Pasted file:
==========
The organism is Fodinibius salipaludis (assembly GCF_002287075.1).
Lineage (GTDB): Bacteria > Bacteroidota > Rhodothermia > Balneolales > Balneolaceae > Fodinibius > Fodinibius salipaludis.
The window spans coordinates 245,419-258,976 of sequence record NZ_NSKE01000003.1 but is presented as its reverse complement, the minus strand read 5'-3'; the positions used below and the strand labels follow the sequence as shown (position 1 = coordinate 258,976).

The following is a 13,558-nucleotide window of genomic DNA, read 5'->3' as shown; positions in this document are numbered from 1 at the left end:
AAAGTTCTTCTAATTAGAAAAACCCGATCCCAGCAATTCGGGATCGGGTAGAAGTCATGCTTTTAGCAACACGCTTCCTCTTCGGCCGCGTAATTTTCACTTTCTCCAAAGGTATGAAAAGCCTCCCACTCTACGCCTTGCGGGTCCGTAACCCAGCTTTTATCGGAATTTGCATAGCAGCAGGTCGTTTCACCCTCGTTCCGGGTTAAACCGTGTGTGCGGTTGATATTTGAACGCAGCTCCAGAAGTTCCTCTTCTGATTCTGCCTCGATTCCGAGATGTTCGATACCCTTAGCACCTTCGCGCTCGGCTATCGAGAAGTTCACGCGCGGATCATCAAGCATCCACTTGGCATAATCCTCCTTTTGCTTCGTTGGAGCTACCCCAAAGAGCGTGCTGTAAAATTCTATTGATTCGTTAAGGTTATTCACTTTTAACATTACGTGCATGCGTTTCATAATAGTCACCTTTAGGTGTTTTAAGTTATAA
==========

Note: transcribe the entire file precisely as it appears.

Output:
The organism is Fodinibius salipaludis (assembly GCF_002287075.1).
Lineage (GTDB): Bacteria > Bacteroidota > Rhodothermia > Balneolales > Balneolaceae > Fodinibius > Fodinibius salipaludis.
The window spans coordinates 245,419-258,976 of sequence record NZ_NSKE01000003.1 but is presented as its reverse complement, the minus strand read 5'-3'; the positions used below and the strand labels follow the sequence as shown (position 1 = coordinate 258,976).

The following is a 13,558-nucleotide window of genomic DNA, read 5'->3' as shown; positions in this document are numbered from 1 at the left end:
AAAGTTCTTCTAATTAGAAAAACCCGATCCCAGCAATTCGGGATCGGGTAGAAGTCATGCTTTTAGCAACACGCTTCCTCTTCGGCCGCGTAATTTTCACTTTCTCCAAAGGTATGAAAAGCCTCCCACTCTACGCCTTGCGGGTCCGTAACCCAGCTTTTATCGGAATTTGCATAGCAGCAGGTCGTTTCACCCTCGTTCCGGGTTAAACCGTGTGTGCGGTTGATATTTGAACGCAGCTCCAGAAGTTCCTCTTCTGATTCTGCCTCGATTCCGAGATGTTCGATACCCTTAGCACCTTCGCGCTCGGCTATCGAGAAGTTCACGCGCGGATCATCAAGCATCCACTTGGCATAATCCTCCTTTTGCTTCGTTGGAGCTACCCCAAAGAGCGTGCTGTAAAATTCTATTGATTCGTTAAGGTTATTCACTTTTAACATTACGTGCATGCGTTTCATAATAGTCACCTTTAGGTGTTTTAAGTTATAA